There are a couple of fundamental problems with “one country, two systems.” One is that it was created for Taiwan, and then applied to Hong Kong, in order to show the Taiwanese people that it was a good system. “One country, two systems” as it has been implemented in Hong Kong is not acceptable for most people in Taiwan for themselves. For the intended audience, the test case of “one country, two systems,” is therefore not a success.  

The other problem with “one country, two systems” is that it is a “take it or leave it” kind of deal. Either you accept it or you don’t. This is a major problem for the PRC in negotiations, because these are negotiations not about pragmatic issues but about deeply symbolic and significant issues. On those kinds of matters, the Chinese Communist Party leadership has traditionally come to a consensus on a program and then put it forward for ratification. If you think about it, for example, this is how the National People's Congress works. Nothing goes to the National People's Congress until it is ready to be passed. There is a tendency to spend a lot of time perfecting a proposal before presenting it. Whereas from the Taiwanese perspective, entering into negotiations about a future relationship between Taiwan and the Mainland means both sides should make concessions and both sides should get some of what they want. To begin that process with a template that Beijing has set out since 1979 means that there will be no negotiation. As long as there is no negotiation, there is very little chance that Taiwan is going to enter into that process voluntarily.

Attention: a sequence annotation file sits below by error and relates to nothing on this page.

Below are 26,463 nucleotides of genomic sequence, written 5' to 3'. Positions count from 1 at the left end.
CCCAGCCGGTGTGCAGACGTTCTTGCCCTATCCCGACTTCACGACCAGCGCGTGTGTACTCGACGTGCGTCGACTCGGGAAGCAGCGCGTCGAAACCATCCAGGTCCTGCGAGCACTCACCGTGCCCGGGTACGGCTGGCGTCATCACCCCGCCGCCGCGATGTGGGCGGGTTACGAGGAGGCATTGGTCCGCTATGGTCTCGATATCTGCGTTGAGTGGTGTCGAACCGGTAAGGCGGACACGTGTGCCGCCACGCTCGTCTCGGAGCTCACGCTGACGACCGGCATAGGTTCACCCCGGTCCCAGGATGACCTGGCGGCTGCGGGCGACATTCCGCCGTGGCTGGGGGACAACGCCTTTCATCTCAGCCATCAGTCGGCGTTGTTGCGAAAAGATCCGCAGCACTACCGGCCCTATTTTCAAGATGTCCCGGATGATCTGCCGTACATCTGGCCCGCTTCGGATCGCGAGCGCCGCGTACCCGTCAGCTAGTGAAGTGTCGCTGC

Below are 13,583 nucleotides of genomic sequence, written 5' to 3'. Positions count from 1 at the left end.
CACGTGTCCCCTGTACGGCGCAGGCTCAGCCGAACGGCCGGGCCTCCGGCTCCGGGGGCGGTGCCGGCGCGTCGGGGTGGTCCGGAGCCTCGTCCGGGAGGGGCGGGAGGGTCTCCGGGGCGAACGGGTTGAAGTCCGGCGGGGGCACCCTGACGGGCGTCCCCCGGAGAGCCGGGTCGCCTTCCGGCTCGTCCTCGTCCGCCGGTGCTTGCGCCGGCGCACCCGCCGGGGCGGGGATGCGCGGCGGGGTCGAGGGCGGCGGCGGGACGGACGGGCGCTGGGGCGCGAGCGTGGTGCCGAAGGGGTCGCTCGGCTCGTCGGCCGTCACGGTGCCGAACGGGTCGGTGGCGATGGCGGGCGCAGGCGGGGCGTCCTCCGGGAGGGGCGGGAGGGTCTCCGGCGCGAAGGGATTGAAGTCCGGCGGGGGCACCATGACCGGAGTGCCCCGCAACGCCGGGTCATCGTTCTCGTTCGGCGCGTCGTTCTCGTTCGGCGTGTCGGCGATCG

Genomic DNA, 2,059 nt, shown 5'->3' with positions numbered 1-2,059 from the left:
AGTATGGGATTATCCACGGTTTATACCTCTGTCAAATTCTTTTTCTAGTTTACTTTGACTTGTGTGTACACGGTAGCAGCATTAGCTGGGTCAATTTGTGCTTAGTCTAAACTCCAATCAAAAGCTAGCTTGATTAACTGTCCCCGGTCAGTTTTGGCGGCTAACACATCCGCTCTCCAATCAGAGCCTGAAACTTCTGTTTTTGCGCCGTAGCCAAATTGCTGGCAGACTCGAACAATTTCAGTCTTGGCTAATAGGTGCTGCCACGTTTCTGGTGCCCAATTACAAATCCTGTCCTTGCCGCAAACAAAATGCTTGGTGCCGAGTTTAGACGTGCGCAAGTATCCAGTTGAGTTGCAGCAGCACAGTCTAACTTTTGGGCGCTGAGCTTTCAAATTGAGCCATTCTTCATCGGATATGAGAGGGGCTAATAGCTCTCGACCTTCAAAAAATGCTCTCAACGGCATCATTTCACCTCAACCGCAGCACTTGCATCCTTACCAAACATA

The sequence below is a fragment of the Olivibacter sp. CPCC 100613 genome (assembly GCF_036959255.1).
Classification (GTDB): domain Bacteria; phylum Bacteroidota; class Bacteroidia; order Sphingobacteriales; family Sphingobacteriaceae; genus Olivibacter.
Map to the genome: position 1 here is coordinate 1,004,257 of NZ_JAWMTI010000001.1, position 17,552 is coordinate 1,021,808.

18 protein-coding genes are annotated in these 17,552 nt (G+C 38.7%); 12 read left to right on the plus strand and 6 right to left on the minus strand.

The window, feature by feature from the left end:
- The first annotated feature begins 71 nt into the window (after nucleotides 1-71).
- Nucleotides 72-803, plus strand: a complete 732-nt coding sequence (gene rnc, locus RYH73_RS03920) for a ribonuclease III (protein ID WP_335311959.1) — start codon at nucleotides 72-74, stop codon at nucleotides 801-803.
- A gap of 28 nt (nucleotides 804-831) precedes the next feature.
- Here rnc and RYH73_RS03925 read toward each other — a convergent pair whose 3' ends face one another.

There are circumstances under which a re-imagining of this relationship could occur, however. There are things that could be acceptable to both the people in Taiwan and the people on the Mainland. Whether or not there will be such circumstances depends on how people in the PRC view the alternatives. One of the virtues of the PRC political system is that leaders can change their mind, change their policy, and be flexible. In 1979, China set aside 30 years of an economic, political, and social system that under Mao Zedong was considered to be absolutely sacrosanct and unchangeable. There are other examples in recent history where the leaders changed their perspectives to solve problems. This could happen with Taiwan. There are enough people now in Taiwan who are looking for a way out of the stalemate. They are expecting the opening of a genuine negotiation, where the possibility exists for both sides to make concessions and to get part of what they are hoping for. It would be hard for a Taiwanese leader to reject a credible offer for that kind of a conversation.